Review: Bradley Cooper's 'Limitless'
Bradley Cooper shows he can truly act, truly command a screen -- and not just swagger and preen and flash that sexy smile -- in 'Limitless', and his performance goes a long way toward making this sci-fi thriller more entertaining, and more plausible, than it probably should be.
Cooper stars as Eddie Morra, a struggling and depressed New York writer living in a cluttered, rundown apartment. He's already divorced and his latest girlfriend, Lindy (Abbie Cornish), has just dumped him. These early scenes, in which he stumbles around the city in a shlubby, stubbly haze, reveal a depth we hadn't seen from Cooper in his previous films, like 'The Hangover', 'The A-Team' and 'He's Just Not That Into You'. And that makes them just about as exciting in their own way as the ones featuring the amped-up version of Eddie we'll see later on.
One day, he runs into his former brother-in-law, Vernon (Johnny Whitworth), on the street. Turns out Vernon is a pharmaceutical rep with a new wonder drug called NZT, which allows you to tap into your full brain potential. Eddie thinks, why not? He's got nothing to lose.
Suddenly, he's not only pounding out chapters on his long-languishing novel, he's cleaning up, picking up new interests, learning new languages and wowing everyone he meets. He loses weight, gets a haircut, buys some stylish new clothes and looks like ... well, he looks like Bradley Cooper. More importantly and more realistically, though, he does the thing we'd all do with frighteningly expanded brain power: He turns it into a way to make millions of dollars. Fast.
Director Neil Burger, whose first feature was the intriguing 'Interview With the Assassin' from 2002, moves the story forward with an infectious energy. 'Limitless' recognizes the insanity of Eddie's predicament and has a little fun with it -- that he's seemingly unstoppable, even as he sinks deeper into addiction and discovers some troubling side effects. Burger didn't need to rely on some of the visual tricks he employs, though -- words dropping from the ceiling to indicate a break in Eddie's writer's block, or multiple Eddies accomplishing tasks around the house. The fact that Eddie's world is brighter, faster and more sensory is enough.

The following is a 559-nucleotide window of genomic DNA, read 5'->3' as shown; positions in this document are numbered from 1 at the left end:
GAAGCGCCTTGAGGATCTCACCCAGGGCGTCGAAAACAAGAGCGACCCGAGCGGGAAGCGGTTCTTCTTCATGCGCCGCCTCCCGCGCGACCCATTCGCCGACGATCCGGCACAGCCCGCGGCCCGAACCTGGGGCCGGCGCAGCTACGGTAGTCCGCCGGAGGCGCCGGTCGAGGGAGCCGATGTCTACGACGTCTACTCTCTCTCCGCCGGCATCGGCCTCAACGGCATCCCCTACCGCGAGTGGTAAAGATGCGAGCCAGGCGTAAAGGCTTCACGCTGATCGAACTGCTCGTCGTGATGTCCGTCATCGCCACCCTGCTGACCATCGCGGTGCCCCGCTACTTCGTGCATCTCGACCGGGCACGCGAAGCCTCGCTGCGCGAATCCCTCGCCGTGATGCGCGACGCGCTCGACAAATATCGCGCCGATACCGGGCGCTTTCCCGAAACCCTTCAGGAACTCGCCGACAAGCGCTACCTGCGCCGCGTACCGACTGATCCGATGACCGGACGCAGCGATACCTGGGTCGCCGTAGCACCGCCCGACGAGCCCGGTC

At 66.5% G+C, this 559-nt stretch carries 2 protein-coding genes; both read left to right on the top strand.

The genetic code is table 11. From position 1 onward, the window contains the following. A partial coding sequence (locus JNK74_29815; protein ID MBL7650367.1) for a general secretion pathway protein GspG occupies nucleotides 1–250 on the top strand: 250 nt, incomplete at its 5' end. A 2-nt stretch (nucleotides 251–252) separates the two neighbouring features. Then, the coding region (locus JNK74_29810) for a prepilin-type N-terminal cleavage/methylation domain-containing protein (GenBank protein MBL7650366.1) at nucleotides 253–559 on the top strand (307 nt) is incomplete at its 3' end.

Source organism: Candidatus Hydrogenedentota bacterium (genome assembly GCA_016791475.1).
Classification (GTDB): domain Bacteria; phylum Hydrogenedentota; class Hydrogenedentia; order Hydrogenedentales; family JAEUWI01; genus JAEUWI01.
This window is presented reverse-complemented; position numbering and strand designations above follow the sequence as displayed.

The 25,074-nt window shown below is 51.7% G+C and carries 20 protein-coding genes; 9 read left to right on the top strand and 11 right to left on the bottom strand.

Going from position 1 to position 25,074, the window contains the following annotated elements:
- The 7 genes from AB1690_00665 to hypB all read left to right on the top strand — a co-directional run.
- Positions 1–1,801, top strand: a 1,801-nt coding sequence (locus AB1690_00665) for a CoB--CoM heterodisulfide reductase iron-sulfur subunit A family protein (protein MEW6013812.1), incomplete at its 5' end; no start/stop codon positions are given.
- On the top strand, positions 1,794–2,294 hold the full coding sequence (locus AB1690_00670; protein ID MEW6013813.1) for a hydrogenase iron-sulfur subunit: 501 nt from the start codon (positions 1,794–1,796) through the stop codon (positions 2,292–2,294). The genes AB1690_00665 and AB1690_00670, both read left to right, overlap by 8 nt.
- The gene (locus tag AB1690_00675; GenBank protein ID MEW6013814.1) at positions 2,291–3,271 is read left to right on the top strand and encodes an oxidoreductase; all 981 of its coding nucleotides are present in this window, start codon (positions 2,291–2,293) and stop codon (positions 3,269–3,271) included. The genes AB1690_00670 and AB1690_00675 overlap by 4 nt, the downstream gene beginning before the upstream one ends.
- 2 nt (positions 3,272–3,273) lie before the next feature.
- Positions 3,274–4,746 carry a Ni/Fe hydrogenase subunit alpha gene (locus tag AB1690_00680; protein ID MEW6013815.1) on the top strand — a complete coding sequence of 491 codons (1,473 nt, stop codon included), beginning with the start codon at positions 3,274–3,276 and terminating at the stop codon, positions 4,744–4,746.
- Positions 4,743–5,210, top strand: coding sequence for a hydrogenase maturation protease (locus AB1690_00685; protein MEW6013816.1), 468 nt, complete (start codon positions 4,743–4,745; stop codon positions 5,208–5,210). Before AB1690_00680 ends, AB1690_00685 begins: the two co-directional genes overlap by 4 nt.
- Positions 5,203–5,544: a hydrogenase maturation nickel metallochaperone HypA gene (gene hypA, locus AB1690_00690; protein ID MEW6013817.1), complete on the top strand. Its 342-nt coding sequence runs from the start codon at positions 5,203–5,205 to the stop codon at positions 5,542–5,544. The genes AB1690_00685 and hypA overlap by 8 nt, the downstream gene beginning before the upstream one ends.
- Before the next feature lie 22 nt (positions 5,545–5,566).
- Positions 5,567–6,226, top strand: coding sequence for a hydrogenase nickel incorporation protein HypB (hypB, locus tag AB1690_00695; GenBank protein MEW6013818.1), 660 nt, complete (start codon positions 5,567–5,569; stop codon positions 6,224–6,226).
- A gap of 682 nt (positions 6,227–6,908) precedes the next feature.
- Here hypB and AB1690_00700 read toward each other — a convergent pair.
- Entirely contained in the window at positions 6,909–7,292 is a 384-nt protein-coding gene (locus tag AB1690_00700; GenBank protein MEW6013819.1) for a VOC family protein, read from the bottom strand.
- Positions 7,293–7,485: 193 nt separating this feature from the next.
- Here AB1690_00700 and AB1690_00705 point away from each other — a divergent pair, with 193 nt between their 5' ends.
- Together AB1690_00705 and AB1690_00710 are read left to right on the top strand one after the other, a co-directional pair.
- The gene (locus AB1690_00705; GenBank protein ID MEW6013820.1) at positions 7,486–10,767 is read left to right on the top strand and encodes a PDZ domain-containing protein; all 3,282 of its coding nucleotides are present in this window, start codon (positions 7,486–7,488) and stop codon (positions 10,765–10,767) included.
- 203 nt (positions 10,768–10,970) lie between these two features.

Still, Cooper is surprisingly good as the down-and-out version of his character in the beginning, and as the wildly improved version of himself on NZT. Robert De Niro is quietly fierce (and does some of his best work in a while) as the financial guru who's fascinated by Eddie, and has a couple of scenes with Cooper in which he reminds you of just how formidable he can be. Cornish, meanwhile, probably doesn't get enough to do as Eddie's on-again, off-again girlfriend, who's skeptical of the new him.
You could probably scour the film for deeper themes: an indictment of the pharmaceutical industry, or our need to have it all and have it now. You could pick the script apart for impossibilities. But why bother? It's much more enjoyable to shut your brain off and have a good time.
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